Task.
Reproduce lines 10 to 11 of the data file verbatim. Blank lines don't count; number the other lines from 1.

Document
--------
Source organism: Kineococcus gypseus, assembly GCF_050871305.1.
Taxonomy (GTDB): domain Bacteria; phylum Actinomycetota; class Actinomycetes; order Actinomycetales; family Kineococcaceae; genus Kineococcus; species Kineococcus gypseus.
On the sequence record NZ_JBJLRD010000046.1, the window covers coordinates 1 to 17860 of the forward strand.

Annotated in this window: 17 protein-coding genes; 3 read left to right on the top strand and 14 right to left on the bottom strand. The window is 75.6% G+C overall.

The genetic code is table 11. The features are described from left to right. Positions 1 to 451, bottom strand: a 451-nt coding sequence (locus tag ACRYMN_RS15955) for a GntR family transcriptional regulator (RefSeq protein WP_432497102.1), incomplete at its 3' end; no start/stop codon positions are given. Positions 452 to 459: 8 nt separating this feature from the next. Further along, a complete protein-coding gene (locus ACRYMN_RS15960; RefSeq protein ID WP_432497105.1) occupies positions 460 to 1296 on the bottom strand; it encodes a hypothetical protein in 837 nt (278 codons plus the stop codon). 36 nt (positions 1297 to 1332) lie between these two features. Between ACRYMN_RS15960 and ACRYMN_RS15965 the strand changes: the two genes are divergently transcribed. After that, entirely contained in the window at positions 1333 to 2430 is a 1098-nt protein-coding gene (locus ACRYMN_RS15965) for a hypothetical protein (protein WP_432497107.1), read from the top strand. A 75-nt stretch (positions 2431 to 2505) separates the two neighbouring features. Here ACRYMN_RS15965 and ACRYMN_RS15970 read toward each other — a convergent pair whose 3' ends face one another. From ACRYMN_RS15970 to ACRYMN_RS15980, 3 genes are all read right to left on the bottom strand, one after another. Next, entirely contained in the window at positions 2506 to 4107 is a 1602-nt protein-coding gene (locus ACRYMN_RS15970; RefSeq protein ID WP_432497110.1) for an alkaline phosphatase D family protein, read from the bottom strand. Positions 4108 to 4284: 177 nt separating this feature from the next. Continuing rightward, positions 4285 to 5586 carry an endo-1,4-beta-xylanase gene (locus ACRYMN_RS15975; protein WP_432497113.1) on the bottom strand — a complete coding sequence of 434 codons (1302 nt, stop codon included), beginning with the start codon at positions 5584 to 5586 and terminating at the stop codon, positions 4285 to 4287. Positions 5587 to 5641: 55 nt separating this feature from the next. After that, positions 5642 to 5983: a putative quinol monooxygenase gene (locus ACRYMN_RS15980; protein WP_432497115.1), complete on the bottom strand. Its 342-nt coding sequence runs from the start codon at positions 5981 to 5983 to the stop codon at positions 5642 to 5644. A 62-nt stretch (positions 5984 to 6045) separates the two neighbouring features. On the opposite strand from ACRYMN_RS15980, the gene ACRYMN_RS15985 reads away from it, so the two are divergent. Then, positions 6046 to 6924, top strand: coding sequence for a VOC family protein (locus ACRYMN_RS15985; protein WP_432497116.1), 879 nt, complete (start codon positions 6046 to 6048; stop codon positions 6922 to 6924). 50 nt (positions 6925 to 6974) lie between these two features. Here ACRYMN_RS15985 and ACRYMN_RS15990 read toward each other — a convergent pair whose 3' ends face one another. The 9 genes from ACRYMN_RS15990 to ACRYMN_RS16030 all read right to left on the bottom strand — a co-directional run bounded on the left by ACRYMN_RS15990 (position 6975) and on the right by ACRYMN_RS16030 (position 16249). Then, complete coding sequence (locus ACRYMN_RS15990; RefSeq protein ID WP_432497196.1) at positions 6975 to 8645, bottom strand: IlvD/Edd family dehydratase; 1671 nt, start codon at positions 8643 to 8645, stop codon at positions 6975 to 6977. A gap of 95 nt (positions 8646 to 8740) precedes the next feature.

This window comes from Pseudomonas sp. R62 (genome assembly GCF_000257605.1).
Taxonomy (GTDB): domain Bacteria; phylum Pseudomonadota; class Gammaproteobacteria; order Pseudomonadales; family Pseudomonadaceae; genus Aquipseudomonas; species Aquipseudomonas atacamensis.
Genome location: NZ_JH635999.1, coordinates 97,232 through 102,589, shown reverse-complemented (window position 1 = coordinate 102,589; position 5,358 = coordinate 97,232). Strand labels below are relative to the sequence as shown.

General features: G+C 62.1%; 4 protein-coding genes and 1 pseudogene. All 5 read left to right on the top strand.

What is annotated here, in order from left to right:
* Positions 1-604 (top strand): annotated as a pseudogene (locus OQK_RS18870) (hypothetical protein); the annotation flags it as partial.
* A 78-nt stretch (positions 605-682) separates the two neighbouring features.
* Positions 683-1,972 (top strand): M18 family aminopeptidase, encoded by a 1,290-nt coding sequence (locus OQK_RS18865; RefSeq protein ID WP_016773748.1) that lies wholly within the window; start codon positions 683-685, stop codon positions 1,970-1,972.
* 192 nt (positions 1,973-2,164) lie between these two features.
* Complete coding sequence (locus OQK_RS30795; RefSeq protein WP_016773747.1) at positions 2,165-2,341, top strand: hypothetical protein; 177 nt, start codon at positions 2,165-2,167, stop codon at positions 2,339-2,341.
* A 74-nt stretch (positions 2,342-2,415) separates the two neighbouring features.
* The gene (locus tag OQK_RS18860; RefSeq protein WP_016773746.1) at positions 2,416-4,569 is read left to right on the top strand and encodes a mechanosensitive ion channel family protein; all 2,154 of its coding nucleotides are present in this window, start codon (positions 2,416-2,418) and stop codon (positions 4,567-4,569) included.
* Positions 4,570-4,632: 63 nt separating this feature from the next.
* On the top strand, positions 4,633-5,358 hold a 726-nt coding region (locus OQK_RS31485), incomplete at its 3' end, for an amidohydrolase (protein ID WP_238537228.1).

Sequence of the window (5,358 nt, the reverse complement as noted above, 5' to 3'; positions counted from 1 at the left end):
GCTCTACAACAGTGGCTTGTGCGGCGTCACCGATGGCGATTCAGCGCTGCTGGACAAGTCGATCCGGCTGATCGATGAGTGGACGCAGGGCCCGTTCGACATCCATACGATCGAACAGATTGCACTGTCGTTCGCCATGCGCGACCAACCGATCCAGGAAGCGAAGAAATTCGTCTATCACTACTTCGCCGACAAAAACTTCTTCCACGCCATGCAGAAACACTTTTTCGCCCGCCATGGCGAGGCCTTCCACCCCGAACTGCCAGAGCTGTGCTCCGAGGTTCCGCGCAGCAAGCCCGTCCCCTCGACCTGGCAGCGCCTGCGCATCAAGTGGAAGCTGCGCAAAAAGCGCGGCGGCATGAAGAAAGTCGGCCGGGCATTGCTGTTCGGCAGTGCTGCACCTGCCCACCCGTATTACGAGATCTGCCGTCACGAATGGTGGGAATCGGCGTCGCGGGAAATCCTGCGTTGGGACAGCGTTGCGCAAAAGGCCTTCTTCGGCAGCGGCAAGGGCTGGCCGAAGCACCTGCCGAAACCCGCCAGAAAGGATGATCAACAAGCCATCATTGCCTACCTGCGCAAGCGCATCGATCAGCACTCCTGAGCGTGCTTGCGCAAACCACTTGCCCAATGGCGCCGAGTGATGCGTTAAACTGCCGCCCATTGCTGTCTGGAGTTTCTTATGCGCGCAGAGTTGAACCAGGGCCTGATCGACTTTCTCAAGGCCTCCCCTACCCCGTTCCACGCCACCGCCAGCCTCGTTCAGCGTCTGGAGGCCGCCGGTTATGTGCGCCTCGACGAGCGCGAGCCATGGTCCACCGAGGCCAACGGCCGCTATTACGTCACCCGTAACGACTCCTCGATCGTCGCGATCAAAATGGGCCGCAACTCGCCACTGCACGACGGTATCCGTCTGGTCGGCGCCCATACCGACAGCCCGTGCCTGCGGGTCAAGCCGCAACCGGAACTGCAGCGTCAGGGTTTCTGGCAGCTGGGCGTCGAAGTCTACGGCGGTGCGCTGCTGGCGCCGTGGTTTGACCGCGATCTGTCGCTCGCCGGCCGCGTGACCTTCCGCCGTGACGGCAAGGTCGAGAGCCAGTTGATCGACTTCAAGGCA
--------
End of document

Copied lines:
What is annotated here, in order from left to right:
* Positions 1-604 (top strand): annotated as a pseudogene (locus OQK_RS18870) (hypothetical protein); the annotation flags it as partial.